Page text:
The Nagas

Hill Peoples of Northeast India

Project Introduction The Naga Database

manuscript notes on the Zemi Nagas by Ursula Graham Bower

caption: gennas
caption: Hameo-roa-kappu-hera genna: to protect ripening crops
medium: notes
person: Graham Bower/ Ursula
date: 1939-1946
refnum: Betts papers, ring binder 1
person: Centre for South Asian Studies, Cambridge
text: Hameo-roa-kappu-hera
text: Done at any convenient time after the rice begins to set seed, whether the reaping has begun or not. Done in the path to the fields by the cultivator himself if he knows how, or by an old man if he does not. It is a matter of choice to do this genna, and not obligatory.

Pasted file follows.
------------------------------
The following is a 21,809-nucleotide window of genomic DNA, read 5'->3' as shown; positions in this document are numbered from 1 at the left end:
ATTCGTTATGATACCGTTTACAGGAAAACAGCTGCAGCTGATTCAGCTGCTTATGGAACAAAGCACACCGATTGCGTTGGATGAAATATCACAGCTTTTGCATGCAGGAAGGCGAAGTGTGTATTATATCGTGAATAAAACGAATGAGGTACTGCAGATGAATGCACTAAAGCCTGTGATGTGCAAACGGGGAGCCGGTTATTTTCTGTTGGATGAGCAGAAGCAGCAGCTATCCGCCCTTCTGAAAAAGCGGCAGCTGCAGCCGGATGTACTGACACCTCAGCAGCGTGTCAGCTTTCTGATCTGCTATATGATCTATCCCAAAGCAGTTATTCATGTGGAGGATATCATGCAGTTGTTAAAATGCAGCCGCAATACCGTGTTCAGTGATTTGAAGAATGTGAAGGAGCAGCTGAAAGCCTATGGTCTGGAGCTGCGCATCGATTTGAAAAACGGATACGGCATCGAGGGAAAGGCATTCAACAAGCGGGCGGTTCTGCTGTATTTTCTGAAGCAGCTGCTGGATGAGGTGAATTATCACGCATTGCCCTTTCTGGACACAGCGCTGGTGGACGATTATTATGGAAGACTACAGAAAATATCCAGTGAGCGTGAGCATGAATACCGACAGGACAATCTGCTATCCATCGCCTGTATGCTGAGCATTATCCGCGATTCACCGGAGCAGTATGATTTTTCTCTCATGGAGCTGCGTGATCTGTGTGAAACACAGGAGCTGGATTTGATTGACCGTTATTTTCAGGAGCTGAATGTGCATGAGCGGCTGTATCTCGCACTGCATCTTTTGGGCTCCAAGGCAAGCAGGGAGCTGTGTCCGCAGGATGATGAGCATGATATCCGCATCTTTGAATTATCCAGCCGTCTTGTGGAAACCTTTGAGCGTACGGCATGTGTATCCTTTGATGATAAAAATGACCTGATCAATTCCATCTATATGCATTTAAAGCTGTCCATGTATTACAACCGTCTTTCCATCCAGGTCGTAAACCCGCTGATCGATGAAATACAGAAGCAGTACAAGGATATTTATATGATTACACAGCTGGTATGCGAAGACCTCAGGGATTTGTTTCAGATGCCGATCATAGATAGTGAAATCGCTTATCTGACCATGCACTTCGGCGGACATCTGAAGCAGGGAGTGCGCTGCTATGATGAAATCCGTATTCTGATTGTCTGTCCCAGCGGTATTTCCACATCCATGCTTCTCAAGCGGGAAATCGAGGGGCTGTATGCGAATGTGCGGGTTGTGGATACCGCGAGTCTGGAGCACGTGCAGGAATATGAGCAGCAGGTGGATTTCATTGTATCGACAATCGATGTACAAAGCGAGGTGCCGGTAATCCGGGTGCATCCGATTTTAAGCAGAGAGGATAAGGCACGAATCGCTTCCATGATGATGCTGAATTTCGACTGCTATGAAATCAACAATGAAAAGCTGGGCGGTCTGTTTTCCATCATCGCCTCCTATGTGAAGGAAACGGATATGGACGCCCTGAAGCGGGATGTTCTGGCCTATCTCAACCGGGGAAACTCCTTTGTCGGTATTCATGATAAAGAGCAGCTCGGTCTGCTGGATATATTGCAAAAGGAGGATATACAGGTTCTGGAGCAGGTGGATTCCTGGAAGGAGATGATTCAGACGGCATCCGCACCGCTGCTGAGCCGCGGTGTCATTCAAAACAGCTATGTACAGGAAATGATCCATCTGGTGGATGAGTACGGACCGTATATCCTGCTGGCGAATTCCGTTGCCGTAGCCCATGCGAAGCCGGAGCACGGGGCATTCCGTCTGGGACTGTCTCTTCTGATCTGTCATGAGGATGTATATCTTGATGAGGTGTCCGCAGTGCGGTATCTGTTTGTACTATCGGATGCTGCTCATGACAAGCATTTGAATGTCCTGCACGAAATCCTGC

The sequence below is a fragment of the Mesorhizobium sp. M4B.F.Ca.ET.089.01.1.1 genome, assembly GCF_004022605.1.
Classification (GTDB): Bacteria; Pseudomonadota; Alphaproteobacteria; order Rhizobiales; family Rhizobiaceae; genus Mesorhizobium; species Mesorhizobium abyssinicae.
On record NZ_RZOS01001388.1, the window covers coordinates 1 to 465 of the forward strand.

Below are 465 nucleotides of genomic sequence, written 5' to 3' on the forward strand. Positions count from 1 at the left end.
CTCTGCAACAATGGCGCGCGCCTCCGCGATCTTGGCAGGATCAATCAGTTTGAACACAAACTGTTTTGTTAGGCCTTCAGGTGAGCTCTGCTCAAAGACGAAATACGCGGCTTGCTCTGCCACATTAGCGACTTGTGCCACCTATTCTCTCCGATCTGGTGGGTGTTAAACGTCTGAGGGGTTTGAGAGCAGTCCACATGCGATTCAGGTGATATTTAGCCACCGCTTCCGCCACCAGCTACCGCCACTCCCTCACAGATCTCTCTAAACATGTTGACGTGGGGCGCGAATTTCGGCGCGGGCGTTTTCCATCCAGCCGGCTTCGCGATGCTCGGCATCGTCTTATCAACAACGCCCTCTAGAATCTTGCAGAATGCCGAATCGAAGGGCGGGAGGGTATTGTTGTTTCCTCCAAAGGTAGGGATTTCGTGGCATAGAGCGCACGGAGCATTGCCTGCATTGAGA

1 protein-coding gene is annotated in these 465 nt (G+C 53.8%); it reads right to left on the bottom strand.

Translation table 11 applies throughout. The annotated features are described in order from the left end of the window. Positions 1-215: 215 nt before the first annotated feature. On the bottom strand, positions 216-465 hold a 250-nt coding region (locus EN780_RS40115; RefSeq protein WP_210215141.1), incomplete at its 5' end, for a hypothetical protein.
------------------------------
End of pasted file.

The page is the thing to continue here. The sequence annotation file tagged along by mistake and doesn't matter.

text: The performer takes a stick of the wood 'nkuong-taing', a miniature chunga, a model bow and two arrows, and the fowl or pig which is to be offered, and two ears of rice in which the seed has failed to come, and goes to the path leading to the fields in question at any convenient time. He sticks the 'nkuong' stick into the ground, upright; offered the fowl to the spirit or spirits concerned (no one seems sure who they are) and then strangles it. If the offers a pig, he transfixes it with a sharpened bamboo. In a chunga he has water in which 'deo-moni' beads have been washed. He plucks out some of the fowl's feathers, digs up the earth a little and sticks the feathers upright in a ring, and asks the spirits to make a fence of the feathers round his fields to prevent the crop being damaged by wind, and taking out some of the fowl's entrails, he puts these inside the ring of feathers. Then he puts a small strip of the seedless ear in a split in the end of one of his toy arrows, and tells the seedless rice to go away to the Kacharis, to anywhere far away, to someone who has not done this genna, and leave his fields to be full of grain. This done, he shoots away the toy arrow. Then he hangs up the chunga with the water, the basket in which he brought the fowl, the toy bow with another arrow in the string and a piece of the fowl's liver run on it, sticks up the empty ears and a few more feathers on the 'nkuong' stick - if he killed a pig, he sticks up the basket he brought it in - and goes back with the meat of the sacrifice, which he consumes himself, first offering salt, ginger and zu at the hearth; when the meat is cooked, it is offered again at the hearth before the man and the household consume any. That day the house is closed to strangers, and no field-work may be done, though this may be avoided by doing the genna in the evening, after a day's work in the fields.